The court set a Sept. 1, 2018, deadline for the state to fix the problems.

In 2014, the court held the state in contempt for failing to submit a plan laying out the steps to be taken to assure compliance by the deadline. In August 2015, with no plan submitted, the court added a $100,000-a-day sanction.

As part of the original decision, the court required yearly progress reports from the Legislature. A committee of two lawmakers from the Democratic and Republican caucuses in the House and Senate was formed to draft and adopt those updates.

This year’s report, to be filed Monday, notes state funding for public schools has risen from $13.4 billion in the 2011-13 biennium to $22 billion in the current two-year budget and will reach $26.6 billion in the 2019-21 budget when all the McCleary funding measures are completely in place.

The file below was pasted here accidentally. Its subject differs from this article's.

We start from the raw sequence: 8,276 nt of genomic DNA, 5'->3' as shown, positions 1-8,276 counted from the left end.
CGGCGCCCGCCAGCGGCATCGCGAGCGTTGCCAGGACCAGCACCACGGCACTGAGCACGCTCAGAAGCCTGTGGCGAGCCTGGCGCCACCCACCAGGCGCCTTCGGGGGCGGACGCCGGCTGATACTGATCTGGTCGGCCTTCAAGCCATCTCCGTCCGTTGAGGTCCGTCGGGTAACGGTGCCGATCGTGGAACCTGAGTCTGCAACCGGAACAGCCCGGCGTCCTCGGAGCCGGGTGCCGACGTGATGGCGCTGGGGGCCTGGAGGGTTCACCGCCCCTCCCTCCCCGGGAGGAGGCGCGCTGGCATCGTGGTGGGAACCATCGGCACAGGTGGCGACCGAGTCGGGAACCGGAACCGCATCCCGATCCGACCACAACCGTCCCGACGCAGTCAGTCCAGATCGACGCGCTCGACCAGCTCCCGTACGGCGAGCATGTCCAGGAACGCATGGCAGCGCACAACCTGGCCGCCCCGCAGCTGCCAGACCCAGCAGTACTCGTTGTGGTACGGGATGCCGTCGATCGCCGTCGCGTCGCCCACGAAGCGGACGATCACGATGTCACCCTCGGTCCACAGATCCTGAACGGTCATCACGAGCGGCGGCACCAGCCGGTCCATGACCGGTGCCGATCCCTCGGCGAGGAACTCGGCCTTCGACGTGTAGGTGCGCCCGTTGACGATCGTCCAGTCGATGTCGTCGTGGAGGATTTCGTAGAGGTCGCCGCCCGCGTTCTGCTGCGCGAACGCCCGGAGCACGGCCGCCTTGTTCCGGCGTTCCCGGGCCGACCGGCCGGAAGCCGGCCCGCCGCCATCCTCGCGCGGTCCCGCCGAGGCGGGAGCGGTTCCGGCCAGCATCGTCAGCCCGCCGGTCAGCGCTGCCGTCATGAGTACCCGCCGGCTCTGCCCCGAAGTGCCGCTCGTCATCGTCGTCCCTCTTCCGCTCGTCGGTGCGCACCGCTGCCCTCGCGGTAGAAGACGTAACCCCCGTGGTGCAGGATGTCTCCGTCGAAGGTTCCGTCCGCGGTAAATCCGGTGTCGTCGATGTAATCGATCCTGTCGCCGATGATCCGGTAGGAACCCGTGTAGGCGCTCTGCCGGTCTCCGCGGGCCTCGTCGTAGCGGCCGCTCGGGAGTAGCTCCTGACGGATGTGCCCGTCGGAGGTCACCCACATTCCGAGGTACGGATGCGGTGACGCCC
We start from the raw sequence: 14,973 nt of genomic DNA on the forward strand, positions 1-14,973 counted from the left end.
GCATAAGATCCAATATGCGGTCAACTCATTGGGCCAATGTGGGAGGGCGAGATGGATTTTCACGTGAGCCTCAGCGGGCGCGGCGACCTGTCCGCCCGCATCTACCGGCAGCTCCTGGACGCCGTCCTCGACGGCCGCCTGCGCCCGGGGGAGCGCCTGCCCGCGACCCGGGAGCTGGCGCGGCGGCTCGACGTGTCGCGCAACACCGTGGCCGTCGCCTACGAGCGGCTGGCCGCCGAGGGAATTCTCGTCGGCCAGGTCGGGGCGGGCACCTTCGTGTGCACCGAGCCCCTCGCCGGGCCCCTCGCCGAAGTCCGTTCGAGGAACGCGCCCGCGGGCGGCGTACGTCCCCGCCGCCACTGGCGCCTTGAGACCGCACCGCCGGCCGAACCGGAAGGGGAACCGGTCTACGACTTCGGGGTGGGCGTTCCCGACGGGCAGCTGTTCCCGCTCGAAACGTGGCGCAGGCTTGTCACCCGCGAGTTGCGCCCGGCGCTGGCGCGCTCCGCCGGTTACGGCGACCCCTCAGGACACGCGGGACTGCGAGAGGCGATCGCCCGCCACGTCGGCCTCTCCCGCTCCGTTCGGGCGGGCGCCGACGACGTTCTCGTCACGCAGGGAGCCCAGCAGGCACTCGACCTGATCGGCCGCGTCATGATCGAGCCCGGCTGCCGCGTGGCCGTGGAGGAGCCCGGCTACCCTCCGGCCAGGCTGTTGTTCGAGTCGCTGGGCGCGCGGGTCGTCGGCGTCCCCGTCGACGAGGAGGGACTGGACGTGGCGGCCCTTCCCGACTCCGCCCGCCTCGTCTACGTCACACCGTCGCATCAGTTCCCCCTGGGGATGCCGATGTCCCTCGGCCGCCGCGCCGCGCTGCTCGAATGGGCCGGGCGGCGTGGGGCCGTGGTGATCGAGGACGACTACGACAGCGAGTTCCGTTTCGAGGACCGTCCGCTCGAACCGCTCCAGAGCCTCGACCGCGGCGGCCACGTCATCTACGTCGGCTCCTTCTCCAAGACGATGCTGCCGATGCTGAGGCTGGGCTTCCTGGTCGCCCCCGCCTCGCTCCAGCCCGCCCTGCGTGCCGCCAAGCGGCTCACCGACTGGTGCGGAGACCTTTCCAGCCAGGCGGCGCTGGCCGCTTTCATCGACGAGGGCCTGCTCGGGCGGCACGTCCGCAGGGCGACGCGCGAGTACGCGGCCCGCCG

Most of the report is on the content of House Bill 2242, the far-reaching education reform and funding bill passed by lawmakers June 30 and signed by Gov. Jay Inslee on July 6.

This legislation deals with how the state will cover the cost of paying teachers and imposes new rules for collection and use of local property tax levies. It also will boost the statewide property tax rate to $2.70 per $1,000 of assessed value to generate revenue the state can use to pay expenses now covered by local school districts.

By passing this bill, “the 2017 Legislature achieved the promise of its earlier enacted reforms,” the report concludes. “It is the intent of the Legislature that these comprehensive revisions to K-12 policy and funding will improve outcomes for all children.”